The last time we checked in on our suburban garden, there wasn’t much happening…except rain. Now, we’re officially in the heat of the summer I think, and all that rain seems to be long gone. But luckily, most of our garden seems to be adjusting pretty well.
First of all, I have to tell you how excited I am for the raspberries! Just look at these beauties!
There are way more out there that need to be picked, too. It’s crazy that these berries did nothing, nothing, nothing for three years and are now the most exciting thing out there. It’s so fun to me that we can grow these in our backyard suburban garden.
Hello, wonderful, beautiful summer, indeed!
Of course, there are other exciting things out there. The tomatoes, for example, look better than they’ve ever looked. I need to remember to go put some fertilizer on them so they’ll keep doing awesome, but for now, I’m feeling silly for planting so many.
It’s just that the last few years, our tomatoes haven’t done anything…so I figured I’d plant a lot this year in hopes of at least getting enough tomatoes for salsa. If they keep doing this, I may have enough tomatoes for salsa, juice, spaghetti sauce, and more! Not bad for a little suburban garden…but I need to keep things under control in terms of my expectations.
The peppers are looking better, too, although they still aren’t doing great. I’m hopeful we can encourage them to get moving.
We even have a couple little baby peppers already.
But, their pallet wood raised bed isn’t doing so well. We built our suburban garden on the cheap using salvaged materials…but it’s starting to show. We may have to do some upkeep soon.
The eggplant are also doing well, considering this time last month they were covered, and I mean covered, in aphids. One treatment seemed to do the trick, which was really surprising to me, but I’ll take it! There are lots of blooms and even a couple tiny little eggplants already out there.
We also have tiny zucchini!
I’m not fighting the squash borers as much as I’d need to to totally defeat them, but my goal is just to hold them off long enough to get a few fresh zucchini. I have gone out and picked off the eggs a few times, and I even found and killed a few of the worms from inside the plant (by looking for “frass” the signs they had already burrowed in). I’m also adding dirt to encourage more root growth to support the plant once the borers do get in. If anyone has any other suggestions for our suburban garden for how to keep my plants alive as long as possible, I’m all ears!
The little acorn squash, or maybe it’s butternut squash, also seems to have revived. We did lose one of them, but that’s okay.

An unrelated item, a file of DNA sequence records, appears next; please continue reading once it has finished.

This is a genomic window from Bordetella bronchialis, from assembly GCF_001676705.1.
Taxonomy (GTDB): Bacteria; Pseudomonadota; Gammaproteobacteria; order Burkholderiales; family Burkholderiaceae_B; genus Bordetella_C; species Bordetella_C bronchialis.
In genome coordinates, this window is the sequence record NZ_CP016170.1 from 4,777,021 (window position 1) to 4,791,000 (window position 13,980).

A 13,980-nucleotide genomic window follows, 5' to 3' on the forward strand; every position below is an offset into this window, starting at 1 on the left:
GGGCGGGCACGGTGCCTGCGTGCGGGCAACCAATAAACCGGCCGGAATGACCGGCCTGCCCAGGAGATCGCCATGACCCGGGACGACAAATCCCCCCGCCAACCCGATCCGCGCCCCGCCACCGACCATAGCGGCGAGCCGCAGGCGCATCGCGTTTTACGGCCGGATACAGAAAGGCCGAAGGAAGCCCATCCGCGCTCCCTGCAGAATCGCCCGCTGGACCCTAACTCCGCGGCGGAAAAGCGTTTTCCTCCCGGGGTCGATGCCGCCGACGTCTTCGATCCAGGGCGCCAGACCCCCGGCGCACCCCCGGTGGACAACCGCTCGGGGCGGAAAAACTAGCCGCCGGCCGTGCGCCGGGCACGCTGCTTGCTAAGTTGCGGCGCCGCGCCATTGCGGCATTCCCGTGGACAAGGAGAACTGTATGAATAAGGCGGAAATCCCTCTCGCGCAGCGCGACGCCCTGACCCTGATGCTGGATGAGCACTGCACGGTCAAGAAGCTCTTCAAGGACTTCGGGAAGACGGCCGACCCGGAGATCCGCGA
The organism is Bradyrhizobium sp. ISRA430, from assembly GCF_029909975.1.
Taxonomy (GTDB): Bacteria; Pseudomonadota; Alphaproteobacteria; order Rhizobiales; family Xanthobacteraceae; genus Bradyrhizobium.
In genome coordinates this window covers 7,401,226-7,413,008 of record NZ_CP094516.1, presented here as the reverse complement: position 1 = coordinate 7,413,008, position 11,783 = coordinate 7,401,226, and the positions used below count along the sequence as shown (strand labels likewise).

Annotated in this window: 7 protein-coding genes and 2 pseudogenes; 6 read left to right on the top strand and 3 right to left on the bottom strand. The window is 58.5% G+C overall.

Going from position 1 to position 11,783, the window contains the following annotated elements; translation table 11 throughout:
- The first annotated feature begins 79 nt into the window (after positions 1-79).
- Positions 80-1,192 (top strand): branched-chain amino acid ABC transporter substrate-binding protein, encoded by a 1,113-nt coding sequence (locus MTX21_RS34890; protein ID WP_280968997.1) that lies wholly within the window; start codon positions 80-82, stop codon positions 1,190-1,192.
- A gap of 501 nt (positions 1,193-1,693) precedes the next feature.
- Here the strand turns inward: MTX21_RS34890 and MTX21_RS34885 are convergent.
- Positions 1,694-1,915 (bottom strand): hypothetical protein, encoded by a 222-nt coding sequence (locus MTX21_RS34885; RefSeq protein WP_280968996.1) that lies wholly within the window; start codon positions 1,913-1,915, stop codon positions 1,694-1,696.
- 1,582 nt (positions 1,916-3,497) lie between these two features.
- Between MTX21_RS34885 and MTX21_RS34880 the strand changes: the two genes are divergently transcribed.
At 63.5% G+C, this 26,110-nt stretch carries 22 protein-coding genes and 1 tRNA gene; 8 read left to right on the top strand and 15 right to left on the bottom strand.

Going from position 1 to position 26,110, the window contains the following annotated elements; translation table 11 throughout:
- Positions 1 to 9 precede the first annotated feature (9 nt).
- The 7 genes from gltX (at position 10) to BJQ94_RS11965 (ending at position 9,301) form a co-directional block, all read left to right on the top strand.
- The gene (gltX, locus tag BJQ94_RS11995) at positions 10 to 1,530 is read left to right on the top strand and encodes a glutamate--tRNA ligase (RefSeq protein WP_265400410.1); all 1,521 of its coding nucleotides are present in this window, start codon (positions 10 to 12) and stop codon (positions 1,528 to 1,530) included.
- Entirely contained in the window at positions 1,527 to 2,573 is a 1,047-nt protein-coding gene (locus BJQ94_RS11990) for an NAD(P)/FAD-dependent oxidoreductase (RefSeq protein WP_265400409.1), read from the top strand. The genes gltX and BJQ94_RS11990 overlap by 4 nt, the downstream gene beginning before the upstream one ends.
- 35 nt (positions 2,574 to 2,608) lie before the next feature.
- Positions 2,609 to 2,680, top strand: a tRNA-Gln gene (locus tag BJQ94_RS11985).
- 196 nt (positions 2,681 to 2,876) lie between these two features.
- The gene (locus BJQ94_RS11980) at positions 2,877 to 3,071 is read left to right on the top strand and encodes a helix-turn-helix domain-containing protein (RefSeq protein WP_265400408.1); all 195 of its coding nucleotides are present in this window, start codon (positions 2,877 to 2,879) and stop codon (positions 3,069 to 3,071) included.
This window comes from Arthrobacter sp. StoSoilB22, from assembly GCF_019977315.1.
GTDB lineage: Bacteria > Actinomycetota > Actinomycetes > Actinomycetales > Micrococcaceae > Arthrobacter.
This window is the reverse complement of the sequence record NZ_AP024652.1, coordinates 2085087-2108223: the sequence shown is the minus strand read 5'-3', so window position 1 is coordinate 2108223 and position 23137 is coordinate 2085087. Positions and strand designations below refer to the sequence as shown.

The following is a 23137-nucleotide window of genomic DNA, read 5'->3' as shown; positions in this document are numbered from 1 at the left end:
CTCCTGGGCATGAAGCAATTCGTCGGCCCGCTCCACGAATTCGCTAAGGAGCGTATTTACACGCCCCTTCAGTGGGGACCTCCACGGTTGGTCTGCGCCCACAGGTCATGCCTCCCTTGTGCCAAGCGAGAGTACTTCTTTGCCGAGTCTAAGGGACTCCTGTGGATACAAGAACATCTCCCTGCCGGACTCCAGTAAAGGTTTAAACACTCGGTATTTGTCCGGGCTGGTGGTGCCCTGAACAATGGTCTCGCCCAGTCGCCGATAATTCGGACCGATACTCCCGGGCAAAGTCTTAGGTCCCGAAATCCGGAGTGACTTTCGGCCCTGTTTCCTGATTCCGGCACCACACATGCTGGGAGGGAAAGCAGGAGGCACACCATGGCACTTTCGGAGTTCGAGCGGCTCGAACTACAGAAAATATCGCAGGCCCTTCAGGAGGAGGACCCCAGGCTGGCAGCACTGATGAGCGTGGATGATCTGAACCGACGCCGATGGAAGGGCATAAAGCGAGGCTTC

And the broccoli and cauliflower are our one major casualty I think. We seemed to have gotten a cabbage worm problem overnight and everything really got destroyed before we got our plants treated. Oops. We used some BT on them so I’m in hopes it will help us at least get a couple small heads…maybe.
On that note, when do you pick them? Now? When they are bigger? I’m not sure they’ll get much bigger. The whole thing may be a bust.
The cucumbers are also doing their thing. We planted a different kind this year so I’m not sure I like them…but they are supposed to be better for pickling. I guess I need to get on it and start pickling.
And, I’m now eating sugar snap peas all day long, which is nice. Those are an item I never think to buy at the store and then when we have them, I wonder why I don’t always keep them on hand.
Also, on a related note, I’m so thankful we don’t have to grow all our own food in this little suburban garden. Can you imagine having to grow like rows and rows of peas, then shelling them, just to make a side dish for one meal? Much less have them in the freezer. Sheesh. I know my great grandparents used to do this…but I can’t image it. Shelling peas is so tedious.
We moved our strawberries out to the garden, which will hopefully help them. We need to buy a few replacements for the ones we lost, but the strawberries have been good anyway.
The beans are doing well, too.
But, can someone tell me why some of them are all curly and weird? A variety thing? A pollination thing?
Lastly, I have to brag on Wyatt for not weed-eating down my dill in the “flower beds” (grass/weed beds?) next to our deck.
Not only are they pretty, but the’ll help with those pickles if I ever get going on making them!